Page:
(MSCC) July 6, 2017 — MSCC’S PORT AUTHORITY TREE ASSESSMENT AND COMMUNITY’S TREE CARE REPORT

Eugene Sinigalliano, Midtown South Community Council’s Beautification Director, has completed a tree audit for our community. His report assesses the conditions and needs of the Port Authority’s trees independently from the condition, needs, and the actions taken to improve the health of the NYC trees within midtown south. Eugene is budgeting midtown’s tree care and Port Authority’s tree care for the next 12 months.

We are planning a number of care actions and would appreciate your help and support. Please contribute membership fees and extra additional funding.

The following outlines the locations, conditions, and actions taken.

PORT AUTHORITY’S TREE ASSESSMENT

The following report includes Port Authority’s trees, tree pit condition, and care needed. The photos are viewable on our Instagram (@midtownsouthny).

Report filed this 6th day of July, 2017 by Eugene Sinigalliano MSCC’s Beautification Director, licensed tree pruner.

OVERVIEW

I have done my survey and documentation photos on the current situation of the Port Authority’s trees and tree beds—below you will find detailed documentation of the trees including ones that are highly at risk and in dire need of care to survive. You will also find photos and details of the empty tree bed where trees have died.

There is a very high percentage of dead trees and empty tree beds, which means that the trees were not good choices, were not planted correctly, were not cared for properly after planting, and/or the tree beds were compacted. Planting new trees is a substantial investment of time and money so I strongly advise that the Port Authority select the correct trees for their tree pits and include a budget for their care, for at least the first three years, until they become established. There also needs to be water bags installed on the stakes for each new tree planted like there are on the newly planted trees on the east side of 9th Avenue between 40th and 41st Streets—this is very important.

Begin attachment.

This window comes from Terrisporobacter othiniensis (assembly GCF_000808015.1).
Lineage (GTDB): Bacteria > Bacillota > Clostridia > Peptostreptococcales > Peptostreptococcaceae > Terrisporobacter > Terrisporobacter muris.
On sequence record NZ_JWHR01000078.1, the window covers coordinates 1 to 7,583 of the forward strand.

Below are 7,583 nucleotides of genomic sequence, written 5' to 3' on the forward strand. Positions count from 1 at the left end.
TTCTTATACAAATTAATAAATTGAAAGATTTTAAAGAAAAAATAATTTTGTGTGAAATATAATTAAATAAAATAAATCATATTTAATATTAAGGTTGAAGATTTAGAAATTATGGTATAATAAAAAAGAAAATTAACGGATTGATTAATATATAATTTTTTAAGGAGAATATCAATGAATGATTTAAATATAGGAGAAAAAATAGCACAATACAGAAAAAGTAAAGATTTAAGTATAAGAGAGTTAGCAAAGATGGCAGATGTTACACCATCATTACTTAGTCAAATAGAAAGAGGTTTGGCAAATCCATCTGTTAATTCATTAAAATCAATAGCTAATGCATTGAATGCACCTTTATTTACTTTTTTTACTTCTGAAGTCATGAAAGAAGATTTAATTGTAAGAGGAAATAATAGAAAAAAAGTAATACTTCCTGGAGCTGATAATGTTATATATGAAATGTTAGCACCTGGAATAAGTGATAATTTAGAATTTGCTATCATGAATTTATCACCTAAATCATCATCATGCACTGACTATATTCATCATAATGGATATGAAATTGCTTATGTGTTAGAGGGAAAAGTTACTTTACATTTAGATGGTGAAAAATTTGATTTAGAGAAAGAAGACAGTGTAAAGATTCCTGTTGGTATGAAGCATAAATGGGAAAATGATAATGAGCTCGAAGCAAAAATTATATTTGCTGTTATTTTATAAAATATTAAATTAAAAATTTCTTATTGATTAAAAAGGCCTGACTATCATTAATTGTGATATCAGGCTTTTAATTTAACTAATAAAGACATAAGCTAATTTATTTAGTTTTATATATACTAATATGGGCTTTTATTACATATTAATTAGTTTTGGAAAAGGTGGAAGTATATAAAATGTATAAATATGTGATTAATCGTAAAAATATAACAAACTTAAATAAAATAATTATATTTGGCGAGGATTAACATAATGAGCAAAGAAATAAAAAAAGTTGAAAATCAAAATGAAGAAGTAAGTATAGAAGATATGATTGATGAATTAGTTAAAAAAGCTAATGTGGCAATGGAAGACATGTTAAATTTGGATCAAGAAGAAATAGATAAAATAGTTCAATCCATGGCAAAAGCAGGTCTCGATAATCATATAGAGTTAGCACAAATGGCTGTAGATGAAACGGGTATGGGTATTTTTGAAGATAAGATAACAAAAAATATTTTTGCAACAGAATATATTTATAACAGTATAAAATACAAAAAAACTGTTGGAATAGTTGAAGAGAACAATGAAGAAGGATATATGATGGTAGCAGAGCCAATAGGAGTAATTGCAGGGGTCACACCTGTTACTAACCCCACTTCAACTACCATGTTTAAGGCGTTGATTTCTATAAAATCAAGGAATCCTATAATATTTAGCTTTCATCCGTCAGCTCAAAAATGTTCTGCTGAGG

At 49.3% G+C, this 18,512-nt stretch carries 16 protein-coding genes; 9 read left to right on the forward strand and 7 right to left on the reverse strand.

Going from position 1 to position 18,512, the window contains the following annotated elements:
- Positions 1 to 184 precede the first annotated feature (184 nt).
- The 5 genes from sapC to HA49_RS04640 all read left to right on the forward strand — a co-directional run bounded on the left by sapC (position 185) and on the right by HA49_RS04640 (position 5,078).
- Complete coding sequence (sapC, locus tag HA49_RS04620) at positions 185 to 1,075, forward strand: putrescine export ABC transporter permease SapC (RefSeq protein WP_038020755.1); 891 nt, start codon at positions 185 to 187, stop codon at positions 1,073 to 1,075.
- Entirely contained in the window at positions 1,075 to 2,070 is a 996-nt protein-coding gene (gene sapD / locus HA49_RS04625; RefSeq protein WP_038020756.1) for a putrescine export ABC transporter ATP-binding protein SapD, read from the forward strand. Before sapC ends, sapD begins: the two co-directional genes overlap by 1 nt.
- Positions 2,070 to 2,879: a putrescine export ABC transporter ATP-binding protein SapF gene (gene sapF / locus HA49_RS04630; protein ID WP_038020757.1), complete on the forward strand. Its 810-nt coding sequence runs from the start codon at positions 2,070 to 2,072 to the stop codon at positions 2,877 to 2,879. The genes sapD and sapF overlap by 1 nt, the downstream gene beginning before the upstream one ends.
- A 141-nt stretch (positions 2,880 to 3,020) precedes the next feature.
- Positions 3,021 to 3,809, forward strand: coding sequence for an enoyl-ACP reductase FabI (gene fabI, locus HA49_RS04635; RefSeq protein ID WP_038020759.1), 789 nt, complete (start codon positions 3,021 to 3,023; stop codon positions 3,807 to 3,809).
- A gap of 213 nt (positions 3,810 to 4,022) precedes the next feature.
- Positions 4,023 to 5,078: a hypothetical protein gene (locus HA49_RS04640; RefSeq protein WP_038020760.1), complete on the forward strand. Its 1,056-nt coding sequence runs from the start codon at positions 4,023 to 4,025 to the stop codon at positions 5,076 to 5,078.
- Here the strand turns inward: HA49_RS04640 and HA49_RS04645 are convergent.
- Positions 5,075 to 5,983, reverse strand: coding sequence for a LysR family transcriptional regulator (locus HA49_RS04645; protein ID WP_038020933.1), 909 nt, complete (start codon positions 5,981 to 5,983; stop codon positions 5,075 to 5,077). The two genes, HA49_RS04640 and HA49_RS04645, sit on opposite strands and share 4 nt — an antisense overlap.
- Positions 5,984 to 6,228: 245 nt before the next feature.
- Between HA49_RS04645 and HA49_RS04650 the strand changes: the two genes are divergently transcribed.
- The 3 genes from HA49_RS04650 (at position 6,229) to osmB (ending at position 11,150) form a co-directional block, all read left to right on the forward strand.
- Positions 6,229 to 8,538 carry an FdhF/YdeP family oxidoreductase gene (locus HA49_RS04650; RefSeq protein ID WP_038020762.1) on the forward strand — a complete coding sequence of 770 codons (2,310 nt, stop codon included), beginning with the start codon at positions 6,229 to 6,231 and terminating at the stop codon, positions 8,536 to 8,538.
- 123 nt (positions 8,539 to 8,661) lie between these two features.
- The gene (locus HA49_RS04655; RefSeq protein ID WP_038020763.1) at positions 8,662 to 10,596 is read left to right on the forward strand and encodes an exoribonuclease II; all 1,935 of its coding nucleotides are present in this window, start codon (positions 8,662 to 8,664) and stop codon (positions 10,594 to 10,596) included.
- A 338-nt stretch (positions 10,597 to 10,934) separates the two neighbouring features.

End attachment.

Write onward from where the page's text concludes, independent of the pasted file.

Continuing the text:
Over the next few days I will work on a yearly budget to cover materials and supplies for MSCC volunteers, interns, and any assigned community service workers to care for the new trees Port Authority needs to plant.

I will also supply the number of tree guards for the Port Authority’s tree pits. Installing high quality tree guards for each tree pit is a substantial investment but it will pay significant dividends, as it protects the trees from damage and the tree bed from being walked on, which causes soil compaction that kills trees.

The NYC Parks Department also strongly recommends installing Tree Guards, “Tree guards are fences around the perimeter of a tree pit that provide a physical barrier between a tree and our sometimes harsh urban environment. These tree guards reduce soil compaction, shield the trunk from physical damage, and prevent pet waste from entering the tree pit. Tree guards have been proven to extend the longevity of trees, reduce mortality rates, and can also provide a small protected planting bed for gardening.”

The Port Authority should seriously consider having NYC approved tree guards installed considering the very large percentage of new trees that died there the last time they planted without them.

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Midtown South Community Council’s May 18, 2017 Meeting Minutes   

(MSCC) Eileen Miller and Frank Kelly, June 15, 2017 — Midtown South Community Council May 18, 2017 Monthly Meeting

PROGRAM:

John Mudd opens meeting by greeting those in attendance and introducing Lt. Marines.